Clearly, we need to model core vocabulary words to our learners with ASD.  But the challenge remains, how do we choose which core vocabulary words to target?  Beginning communicators with ASD are concrete thinkers who often struggle with more abstract words such as pronouns (e.g., I, YOU, ME).  It’s best to avoid pronouns at this stage.  Further, some core words are frequently chained by beginning communicators with ASD including WANT and MORE.  For instance, a learner may learn to combine or sequence buttons on a speech generating device (SGD) I + WANT in order to mand for or request preferred items or edibles.  If I WANT is chained with the preferred item/edible, then the learner may only produce that fringe vocabulary item (e.g., CRACKER) in that chained phrase (e.g., I WANT + CRACKER).  This constrains the learner from using these vocabulary words in spontaneous, novel utterances (Ho, 2019).  That is, the learner may use I WANT + CRACKER while trying to label or tact a cracker in a photograph.  In this example, it would be better to teach the core word, EAT which can be generalized to all edibles in the context of mands/requests, tacts/naming, or intraverbals/answering questions, as the learner’s language grows.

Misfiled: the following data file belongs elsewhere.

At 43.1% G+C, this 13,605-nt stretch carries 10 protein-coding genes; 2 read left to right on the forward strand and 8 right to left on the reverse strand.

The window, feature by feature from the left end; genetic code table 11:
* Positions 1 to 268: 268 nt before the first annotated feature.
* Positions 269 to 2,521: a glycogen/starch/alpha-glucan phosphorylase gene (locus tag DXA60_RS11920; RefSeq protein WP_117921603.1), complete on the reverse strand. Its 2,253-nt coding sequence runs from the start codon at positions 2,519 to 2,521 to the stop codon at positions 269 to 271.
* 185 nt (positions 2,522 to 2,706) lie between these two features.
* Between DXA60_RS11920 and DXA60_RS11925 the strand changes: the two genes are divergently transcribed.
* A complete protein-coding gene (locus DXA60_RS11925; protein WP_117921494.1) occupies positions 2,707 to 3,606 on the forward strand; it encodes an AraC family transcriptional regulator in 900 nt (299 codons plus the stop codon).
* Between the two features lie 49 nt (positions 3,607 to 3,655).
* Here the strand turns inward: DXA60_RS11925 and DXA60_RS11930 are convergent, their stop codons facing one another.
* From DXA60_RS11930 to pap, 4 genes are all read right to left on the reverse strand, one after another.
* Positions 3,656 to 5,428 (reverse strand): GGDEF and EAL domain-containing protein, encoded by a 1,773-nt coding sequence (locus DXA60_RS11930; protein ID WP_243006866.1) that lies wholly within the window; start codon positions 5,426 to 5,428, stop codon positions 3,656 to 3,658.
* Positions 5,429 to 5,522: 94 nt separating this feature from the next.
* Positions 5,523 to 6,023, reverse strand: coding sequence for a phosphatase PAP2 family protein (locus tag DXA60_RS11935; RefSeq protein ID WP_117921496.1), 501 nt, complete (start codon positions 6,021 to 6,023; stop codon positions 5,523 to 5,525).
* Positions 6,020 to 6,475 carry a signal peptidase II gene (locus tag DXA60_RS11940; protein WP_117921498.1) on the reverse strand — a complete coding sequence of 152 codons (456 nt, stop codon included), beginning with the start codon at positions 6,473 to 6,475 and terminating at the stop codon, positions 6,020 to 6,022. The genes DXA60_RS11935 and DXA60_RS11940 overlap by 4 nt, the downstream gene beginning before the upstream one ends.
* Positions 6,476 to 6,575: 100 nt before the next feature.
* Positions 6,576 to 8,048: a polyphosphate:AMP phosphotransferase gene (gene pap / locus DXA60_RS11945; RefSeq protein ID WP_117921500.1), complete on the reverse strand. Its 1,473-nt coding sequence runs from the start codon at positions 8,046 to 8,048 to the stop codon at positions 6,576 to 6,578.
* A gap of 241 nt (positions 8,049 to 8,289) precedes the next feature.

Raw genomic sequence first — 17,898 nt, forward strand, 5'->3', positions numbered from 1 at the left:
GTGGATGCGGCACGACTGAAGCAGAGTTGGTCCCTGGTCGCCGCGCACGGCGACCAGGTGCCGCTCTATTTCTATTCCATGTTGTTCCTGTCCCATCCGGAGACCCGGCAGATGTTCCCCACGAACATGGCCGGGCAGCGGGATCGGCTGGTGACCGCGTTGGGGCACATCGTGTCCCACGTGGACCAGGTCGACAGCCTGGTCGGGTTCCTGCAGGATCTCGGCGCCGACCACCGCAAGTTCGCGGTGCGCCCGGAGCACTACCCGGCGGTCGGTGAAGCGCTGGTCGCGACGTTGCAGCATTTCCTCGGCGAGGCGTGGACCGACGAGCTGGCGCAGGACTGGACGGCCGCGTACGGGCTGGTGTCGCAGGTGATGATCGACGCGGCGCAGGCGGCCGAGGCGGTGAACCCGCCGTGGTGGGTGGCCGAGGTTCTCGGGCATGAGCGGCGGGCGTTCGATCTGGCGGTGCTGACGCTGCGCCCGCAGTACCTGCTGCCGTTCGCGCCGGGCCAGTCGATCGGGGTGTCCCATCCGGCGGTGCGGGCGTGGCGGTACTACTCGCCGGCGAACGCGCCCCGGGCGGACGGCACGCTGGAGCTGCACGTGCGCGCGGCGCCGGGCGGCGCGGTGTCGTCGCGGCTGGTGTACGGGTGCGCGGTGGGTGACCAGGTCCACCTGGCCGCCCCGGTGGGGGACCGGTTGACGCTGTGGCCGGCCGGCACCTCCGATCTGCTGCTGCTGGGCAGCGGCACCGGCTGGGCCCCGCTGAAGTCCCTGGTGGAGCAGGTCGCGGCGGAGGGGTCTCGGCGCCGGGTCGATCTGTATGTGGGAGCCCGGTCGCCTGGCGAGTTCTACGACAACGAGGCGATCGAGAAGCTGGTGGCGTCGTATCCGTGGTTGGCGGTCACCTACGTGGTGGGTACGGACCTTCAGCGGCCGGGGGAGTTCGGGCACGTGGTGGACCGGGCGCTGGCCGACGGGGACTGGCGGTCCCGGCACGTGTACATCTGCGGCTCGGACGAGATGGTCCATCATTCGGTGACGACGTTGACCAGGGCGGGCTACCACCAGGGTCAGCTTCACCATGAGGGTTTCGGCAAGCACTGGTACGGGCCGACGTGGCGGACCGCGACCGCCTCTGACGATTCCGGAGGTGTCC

AAC systems are providing more efficient access to core vocabulary words.   Single words are the building block for spontaneous, novel utterance generation (SNUG) which allows a learner to communicate anything they want in the most efficient way (Hill, 2020).  On the other hand, pre-stored utterances (e.g., I WANT + CRACKER) limit what a learner can communicate. While pre-stored utterances allow for fast and efficient access to phrases, they do not allow for SNUG.  For this reason, interventionists should mainly model use of single words, including core vocabulary, in order to promote SNUG.